A property I would like to sell is in Hervey Bay and although I only purchased it 2 yrs ago it has only grown by $5000 and I have not been able to increase the rent either. It is also fixed at 8.25% for 3 more years and break costs are $15,000 :(:eek:! I could see this loan doing much better against another property in a 'better' area. You can hold IPs like this and hope for the best or just sell and hope you don't regret it later!

I guess deciding to harvest comes down to what stage in life you're at and what you want to do next :)
 
A time to sow, a time to reap.

The problem is that most people here think that the MO to resi real estate investing is to buy with 100%+ loan, pay for LMI and wait for the cows to come home and a fat lady to sing who has'nt been born yet.
Their IP's make losses year after year and sooner or later they will double in price when the next wave eventually brings all boats to shore.
 
I do believe there comes a time where sometimes one needs to sell.

2. Selling off loser properties that are underperforming and thwarting portfolio returns.

This is a definate in my books:)

They just 'hold you down'.

I will be doing a stocktake soon at getting rid of underperforming or 'used by' stock.

Might actually help with either of your points 1 and 2 as well.

Cheers,

F
 
I guess deciding to harvest comes down to what stage in life you're at and what you want to do next :)

This is a really good point, tarah. This makes a lot of sense. I think an investor's strategy has to be flexible enough to allow for regular reviews along the way. If selling an IP or two leads to a better outcome, (eg generates a higher income or better cashflow from reducing debt) and moves an investor closer to their goals then it is sensible to sell.

The only caution I would add is to be mindful that you may not be in a position in the future to borrow the money if you decided to replace the asset. Eg, your income may not be the same level and applying for loans may be difficult. I think this is one aspect that is sometimes overlooked when people decide to sell. (Not saying this is the case with Player, but just a general comment).

Sure, eliminating debt is good, but obtaining loans in the future to replace an asset that may have been sold can sometimes be more of a challenge with a change in a person's circumstances. (eg house hold moves down to one income, which reduces servicability etc).

Regards Jason.
 
A property I would like to sell is in Hervey Bay and although I only purchased it 2 yrs ago it has only grown by $5000 and I have not been able to increase the rent either. It is also fixed at 8.25% for 3 more years and break costs are $15,000 :(:eek:! I could see this loan doing much better against another property in a 'better' area. You can hold IPs like this and hope for the best or just sell and hope you don't regret it later!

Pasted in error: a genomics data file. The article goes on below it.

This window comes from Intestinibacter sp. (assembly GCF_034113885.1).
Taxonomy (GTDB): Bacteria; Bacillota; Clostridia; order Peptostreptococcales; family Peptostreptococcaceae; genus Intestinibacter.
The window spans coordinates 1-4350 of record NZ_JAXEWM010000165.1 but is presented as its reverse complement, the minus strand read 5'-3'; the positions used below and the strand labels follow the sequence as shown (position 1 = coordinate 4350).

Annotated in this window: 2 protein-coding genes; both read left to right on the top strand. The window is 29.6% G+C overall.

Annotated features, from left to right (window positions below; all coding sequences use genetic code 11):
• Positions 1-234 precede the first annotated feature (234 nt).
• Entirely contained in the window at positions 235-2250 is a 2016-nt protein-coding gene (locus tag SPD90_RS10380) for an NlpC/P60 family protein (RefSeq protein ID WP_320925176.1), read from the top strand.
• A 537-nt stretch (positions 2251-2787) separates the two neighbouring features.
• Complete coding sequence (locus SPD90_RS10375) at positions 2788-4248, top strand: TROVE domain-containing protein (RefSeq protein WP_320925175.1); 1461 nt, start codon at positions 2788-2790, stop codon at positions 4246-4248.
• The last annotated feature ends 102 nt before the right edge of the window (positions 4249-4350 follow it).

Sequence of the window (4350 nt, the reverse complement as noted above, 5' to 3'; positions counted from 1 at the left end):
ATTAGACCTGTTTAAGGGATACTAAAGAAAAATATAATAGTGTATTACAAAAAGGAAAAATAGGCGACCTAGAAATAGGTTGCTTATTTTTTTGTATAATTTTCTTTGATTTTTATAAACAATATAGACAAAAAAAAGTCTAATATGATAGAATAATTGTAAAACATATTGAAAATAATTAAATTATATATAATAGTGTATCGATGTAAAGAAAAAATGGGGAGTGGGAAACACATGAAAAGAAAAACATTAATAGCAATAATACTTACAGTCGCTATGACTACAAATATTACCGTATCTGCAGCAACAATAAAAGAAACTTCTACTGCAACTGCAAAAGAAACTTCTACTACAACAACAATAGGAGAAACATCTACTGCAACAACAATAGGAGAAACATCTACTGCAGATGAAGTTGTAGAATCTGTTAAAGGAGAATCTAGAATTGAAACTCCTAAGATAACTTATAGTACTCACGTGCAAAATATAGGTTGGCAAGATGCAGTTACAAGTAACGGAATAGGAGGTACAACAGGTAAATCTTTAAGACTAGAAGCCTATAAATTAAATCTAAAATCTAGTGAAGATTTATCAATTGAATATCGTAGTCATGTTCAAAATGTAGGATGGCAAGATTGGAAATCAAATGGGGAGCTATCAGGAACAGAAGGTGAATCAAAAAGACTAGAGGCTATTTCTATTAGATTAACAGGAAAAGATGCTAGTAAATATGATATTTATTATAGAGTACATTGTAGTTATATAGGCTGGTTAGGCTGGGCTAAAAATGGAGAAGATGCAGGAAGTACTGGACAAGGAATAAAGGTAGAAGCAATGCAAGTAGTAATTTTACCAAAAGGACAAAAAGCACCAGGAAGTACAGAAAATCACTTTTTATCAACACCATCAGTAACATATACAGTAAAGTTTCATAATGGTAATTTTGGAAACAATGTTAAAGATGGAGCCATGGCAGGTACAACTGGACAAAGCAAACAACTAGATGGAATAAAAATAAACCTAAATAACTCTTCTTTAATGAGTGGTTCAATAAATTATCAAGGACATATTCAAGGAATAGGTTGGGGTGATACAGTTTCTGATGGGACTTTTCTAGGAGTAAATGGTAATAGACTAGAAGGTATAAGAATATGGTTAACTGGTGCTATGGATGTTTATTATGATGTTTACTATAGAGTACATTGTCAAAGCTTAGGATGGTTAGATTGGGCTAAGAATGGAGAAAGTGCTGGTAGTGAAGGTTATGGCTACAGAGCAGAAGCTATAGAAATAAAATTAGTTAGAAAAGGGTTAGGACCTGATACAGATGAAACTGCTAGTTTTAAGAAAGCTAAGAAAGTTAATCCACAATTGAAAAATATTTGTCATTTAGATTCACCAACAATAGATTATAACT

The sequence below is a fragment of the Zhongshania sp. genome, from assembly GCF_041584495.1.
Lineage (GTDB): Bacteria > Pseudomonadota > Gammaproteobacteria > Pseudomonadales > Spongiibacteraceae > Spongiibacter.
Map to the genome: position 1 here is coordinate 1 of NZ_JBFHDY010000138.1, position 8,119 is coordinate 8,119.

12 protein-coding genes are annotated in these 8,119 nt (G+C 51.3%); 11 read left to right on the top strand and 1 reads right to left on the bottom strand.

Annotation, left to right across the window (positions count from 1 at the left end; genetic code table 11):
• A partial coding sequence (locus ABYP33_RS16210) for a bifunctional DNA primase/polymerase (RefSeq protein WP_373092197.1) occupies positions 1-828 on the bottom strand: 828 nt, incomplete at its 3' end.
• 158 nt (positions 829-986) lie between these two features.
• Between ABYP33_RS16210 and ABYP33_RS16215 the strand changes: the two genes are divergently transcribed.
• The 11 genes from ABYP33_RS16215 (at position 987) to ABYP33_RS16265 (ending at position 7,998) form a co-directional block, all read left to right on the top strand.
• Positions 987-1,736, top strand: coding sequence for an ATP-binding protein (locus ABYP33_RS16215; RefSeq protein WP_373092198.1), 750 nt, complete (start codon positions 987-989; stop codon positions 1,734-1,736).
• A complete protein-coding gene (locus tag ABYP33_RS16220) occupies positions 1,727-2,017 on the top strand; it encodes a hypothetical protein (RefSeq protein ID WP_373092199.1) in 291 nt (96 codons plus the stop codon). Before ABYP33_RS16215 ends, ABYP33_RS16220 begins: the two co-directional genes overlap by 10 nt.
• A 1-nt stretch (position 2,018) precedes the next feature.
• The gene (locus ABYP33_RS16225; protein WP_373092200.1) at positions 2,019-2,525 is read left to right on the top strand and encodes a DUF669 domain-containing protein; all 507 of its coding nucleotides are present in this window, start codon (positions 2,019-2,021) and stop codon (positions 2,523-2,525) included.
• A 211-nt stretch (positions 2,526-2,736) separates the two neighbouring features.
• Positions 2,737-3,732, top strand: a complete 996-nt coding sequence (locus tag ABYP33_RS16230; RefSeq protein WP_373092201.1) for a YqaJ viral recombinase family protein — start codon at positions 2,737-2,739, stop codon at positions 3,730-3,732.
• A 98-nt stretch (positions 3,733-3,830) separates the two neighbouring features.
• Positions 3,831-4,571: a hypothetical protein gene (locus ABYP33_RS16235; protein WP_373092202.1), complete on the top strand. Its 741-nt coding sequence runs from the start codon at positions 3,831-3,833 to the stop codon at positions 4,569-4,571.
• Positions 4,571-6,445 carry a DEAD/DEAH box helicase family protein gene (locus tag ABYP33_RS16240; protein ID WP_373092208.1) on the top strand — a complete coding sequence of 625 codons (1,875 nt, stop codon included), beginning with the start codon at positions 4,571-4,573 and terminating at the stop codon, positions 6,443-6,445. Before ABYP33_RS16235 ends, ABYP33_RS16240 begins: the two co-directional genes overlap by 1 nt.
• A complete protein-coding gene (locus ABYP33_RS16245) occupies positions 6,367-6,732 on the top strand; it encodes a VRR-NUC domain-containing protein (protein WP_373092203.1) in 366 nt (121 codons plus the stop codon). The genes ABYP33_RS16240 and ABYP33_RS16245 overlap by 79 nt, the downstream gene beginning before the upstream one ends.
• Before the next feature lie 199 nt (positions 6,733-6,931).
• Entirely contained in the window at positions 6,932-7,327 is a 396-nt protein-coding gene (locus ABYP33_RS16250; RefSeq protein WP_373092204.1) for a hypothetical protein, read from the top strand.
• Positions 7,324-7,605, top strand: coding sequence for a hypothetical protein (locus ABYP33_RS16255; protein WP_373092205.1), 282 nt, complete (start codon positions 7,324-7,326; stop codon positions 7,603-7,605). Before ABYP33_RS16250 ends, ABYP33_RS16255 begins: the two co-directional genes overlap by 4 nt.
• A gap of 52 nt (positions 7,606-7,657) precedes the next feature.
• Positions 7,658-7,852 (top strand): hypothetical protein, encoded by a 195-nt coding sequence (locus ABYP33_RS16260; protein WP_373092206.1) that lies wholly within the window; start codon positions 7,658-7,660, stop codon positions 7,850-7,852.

I guess there's two sayings we can subscribe to-

"your first loss is your best loss"
or
"if you never sell at a loss you'll never lose".


I like the sound of the second one better.

Only pick the fruit that's ripe!:D


RC
 
Sold my best CG property two years ago. CG is great but not at the expense of Cashflow in a Credit crisis. I'm glad I did it. Made a nice little profit so all is good.:)
 
How long do you let them 'hold you down' before doing something to improve the situation? :)

It may be influenced by other thing such as servicabilty (As in points 1 or 2).

So if it is not working out too well, I am more included to cut any losses (have to see whith capital gain, etc) and use on a better portential property.

Will be doing a spring clean to see position of portfolio.

Cheers,

F
 
I guess there's two sayings we can subscribe to-

"your first loss is your best loss"
or
"if you never sell at a loss you'll never lose".


I like the sound of the second one better.

Only pick the fruit that's ripe!:D


RC

RC, it sounds like you are stuck with the mental battle that makes selling so hard. It's easy to say sell the one that had had the most gain, surely the rest will follow but that's not always the case. You can look at it one way of only picking the ripe fruit but you can always look at it like you should cut out the dead wood. Depends on where you are in the game I guess. If servicability is tight then it might be best to get rid of the poor performing ones to please the bank.

Luckily it's not something I have faced yet. I have just kept holding mine and they have all done well. Guess I will face the decisions later when the portfolio is a bit bigger.

Gools